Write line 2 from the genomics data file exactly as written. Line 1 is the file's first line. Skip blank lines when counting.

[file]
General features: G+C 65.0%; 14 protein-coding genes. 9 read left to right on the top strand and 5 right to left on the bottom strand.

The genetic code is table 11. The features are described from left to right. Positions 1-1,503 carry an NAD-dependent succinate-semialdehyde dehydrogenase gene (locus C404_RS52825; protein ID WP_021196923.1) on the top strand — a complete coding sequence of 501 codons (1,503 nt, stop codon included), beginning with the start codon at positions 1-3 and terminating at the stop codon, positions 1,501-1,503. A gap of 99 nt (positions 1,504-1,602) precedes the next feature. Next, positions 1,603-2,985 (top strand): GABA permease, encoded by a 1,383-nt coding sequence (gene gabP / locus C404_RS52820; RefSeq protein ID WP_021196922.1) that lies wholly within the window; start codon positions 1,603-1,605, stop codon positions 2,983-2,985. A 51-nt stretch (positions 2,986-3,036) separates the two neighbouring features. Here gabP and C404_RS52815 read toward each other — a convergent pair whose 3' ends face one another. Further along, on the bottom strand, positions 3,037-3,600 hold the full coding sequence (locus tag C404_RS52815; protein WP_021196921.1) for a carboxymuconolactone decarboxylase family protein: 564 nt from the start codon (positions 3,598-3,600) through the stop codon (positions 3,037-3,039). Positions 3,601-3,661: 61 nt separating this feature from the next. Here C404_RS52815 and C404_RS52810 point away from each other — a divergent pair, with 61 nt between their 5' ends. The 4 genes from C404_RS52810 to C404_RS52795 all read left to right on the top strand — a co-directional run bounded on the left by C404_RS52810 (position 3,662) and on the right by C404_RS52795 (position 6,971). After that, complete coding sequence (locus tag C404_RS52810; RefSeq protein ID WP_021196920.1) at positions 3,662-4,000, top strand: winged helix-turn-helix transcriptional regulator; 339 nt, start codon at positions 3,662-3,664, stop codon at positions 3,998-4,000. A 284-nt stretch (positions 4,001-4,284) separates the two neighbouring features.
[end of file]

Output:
The genetic code is table 11. The features are described from left to right. Positions 1-1,503 carry an NAD-dependent succinate-semialdehyde dehydrogenase gene (locus C404_RS52825; protein ID WP_021196923.1) on the top strand — a complete coding sequence of 501 codons (1,503 nt, stop codon included), beginning with the start codon at positions 1-3 and terminating at the stop codon, positions 1,501-1,503. A gap of 99 nt (positions 1,504-1,602) precedes the next feature. Next, positions 1,603-2,985 (top strand): GABA permease, encoded by a 1,383-nt coding sequence (gene gabP / locus C404_RS52820; RefSeq protein ID WP_021196922.1) that lies wholly within the window; start codon positions 1,603-1,605, stop codon positions 2,983-2,985. A 51-nt stretch (positions 2,986-3,036) separates the two neighbouring features. Here gabP and C404_RS52815 read toward each other — a convergent pair whose 3' ends face one another. Further along, on the bottom strand, positions 3,037-3,600 hold the full coding sequence (locus tag C404_RS52815; protein WP_021196921.1) for a carboxymuconolactone decarboxylase family protein: 564 nt from the start codon (positions 3,598-3,600) through the stop codon (positions 3,037-3,039). Positions 3,601-3,661: 61 nt separating this feature from the next. Here C404_RS52815 and C404_RS52810 point away from each other — a divergent pair, with 61 nt between their 5' ends. The 4 genes from C404_RS52810 to C404_RS52795 all read left to right on the top strand — a co-directional run bounded on the left by C404_RS52810 (position 3,662) and on the right by C404_RS52795 (position 6,971). After that, complete coding sequence (locus tag C404_RS52810; RefSeq protein ID WP_021196920.1) at positions 3,662-4,000, top strand: winged helix-turn-helix transcriptional regulator; 339 nt, start codon at positions 3,662-3,664, stop codon at positions 3,998-4,000. A 284-nt stretch (positions 4,001-4,284) separates the two neighbouring features.